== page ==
Film Criticism and YouTube Don't Play Nice

In an essay catalyzed by YouTube’s removal of a film criticism archive, which included ripped clips from copyrighted movies, Matt Zoller Seitz addresses the disconnect between takedown policies and the gray areas of digital culture:

There should be a way to distinguish between piracy-for-profit (or unauthorized, free redistribution) and creative, interpretive, critical or political work that happens to use copyrighted material. And there must be an alternative to unilateral takedowns. The issues aren’t just legal, they’re practical. History has demonstrated that there’s no copyright protection that can’t be defeated, no corporate edict that can’t be subverted. And given the technological sophistication that permits digital watermarking, there ought to be a way to make sampling of any sort, authorized or not, scaled to suit the filmmakers’ means, profitable for the rights holders, and as fully automated as the copyright-infringement-scouring that’s currently happening all over the Internet.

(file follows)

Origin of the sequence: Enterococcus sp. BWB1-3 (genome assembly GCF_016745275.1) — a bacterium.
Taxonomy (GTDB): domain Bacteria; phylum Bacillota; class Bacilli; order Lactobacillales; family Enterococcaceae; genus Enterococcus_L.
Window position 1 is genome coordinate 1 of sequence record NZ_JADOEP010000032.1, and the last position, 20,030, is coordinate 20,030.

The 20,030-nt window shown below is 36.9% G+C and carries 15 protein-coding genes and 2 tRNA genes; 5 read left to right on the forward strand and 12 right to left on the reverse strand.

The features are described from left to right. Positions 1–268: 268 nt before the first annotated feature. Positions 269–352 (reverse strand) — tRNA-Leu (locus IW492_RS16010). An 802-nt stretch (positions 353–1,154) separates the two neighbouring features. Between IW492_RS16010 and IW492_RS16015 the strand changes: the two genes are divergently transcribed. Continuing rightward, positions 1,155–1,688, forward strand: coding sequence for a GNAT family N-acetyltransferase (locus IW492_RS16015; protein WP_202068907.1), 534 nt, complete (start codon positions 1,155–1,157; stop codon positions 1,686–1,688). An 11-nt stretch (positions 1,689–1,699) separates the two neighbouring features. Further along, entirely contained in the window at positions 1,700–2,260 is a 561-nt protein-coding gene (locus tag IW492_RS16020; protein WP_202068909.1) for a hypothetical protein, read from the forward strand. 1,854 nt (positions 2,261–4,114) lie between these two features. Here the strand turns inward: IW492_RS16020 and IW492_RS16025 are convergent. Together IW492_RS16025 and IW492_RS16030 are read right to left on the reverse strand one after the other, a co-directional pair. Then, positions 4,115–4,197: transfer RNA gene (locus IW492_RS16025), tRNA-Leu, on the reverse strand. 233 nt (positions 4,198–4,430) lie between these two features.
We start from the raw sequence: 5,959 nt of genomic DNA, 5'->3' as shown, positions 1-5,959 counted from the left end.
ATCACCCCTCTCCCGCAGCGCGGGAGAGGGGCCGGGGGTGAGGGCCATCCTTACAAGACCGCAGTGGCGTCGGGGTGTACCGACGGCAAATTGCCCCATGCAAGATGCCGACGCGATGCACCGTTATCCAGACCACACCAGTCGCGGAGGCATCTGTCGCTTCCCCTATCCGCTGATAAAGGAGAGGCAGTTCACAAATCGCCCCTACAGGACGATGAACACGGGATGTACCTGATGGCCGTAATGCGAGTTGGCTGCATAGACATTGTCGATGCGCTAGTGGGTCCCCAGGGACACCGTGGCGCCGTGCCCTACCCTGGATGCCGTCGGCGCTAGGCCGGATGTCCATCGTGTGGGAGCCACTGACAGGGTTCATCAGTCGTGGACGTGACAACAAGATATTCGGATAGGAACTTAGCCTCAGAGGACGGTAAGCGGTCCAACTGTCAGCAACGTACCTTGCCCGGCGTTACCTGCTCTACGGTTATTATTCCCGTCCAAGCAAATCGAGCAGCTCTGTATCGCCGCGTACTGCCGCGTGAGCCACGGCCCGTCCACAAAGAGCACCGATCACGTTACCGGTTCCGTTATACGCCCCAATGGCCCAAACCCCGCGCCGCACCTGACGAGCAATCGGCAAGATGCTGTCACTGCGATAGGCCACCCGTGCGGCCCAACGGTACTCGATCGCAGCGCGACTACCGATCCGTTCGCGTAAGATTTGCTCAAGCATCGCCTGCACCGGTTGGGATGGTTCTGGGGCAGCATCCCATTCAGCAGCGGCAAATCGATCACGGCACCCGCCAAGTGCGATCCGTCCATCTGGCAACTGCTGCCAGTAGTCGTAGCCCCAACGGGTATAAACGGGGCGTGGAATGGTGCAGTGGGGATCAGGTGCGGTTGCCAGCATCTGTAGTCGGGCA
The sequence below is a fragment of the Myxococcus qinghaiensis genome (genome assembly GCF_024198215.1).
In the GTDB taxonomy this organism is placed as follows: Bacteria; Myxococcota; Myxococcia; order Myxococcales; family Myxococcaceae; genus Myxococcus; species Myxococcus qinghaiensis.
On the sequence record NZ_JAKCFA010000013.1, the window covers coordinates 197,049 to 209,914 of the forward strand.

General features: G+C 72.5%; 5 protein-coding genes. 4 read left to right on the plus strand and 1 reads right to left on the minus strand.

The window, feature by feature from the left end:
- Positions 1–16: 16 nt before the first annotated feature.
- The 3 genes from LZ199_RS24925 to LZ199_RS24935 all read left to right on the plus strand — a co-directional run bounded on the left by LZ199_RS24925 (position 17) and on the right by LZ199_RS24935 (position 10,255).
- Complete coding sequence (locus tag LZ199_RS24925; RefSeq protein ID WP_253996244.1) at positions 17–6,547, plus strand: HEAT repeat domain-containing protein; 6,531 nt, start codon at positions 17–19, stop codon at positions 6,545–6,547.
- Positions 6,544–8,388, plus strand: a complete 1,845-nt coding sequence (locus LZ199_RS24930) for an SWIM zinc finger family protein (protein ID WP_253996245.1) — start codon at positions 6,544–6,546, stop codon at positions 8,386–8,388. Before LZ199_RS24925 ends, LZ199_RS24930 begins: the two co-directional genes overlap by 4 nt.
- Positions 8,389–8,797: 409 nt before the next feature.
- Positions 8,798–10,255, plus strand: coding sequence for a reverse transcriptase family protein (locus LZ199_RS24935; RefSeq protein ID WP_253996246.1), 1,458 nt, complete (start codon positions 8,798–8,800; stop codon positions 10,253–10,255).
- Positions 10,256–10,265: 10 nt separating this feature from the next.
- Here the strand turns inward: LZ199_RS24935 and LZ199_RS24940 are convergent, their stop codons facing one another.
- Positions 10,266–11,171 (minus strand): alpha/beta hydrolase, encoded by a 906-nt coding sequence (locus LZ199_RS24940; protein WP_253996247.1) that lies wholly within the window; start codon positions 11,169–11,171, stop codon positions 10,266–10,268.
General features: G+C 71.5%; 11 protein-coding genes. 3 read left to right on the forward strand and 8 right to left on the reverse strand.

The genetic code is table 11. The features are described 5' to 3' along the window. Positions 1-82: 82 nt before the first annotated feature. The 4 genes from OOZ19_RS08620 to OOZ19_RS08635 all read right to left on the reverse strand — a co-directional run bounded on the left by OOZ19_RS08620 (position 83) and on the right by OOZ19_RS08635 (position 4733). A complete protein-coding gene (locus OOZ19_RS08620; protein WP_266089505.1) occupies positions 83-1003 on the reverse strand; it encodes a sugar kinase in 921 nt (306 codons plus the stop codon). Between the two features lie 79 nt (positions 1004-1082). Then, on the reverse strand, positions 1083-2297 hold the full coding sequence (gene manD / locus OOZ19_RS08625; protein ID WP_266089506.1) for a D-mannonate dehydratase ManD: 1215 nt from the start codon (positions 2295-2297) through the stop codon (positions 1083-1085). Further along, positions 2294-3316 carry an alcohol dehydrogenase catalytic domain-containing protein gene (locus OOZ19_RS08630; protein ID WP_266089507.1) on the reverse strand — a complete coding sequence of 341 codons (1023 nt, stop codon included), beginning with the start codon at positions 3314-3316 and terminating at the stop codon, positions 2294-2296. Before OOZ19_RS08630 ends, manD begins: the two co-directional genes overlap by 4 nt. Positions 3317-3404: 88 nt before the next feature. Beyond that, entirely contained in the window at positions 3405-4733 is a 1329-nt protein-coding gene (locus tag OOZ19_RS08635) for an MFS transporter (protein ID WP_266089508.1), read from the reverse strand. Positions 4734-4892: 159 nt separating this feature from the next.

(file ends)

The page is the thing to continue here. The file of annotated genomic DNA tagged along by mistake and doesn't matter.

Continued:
(Via the Reading 2.0 list)

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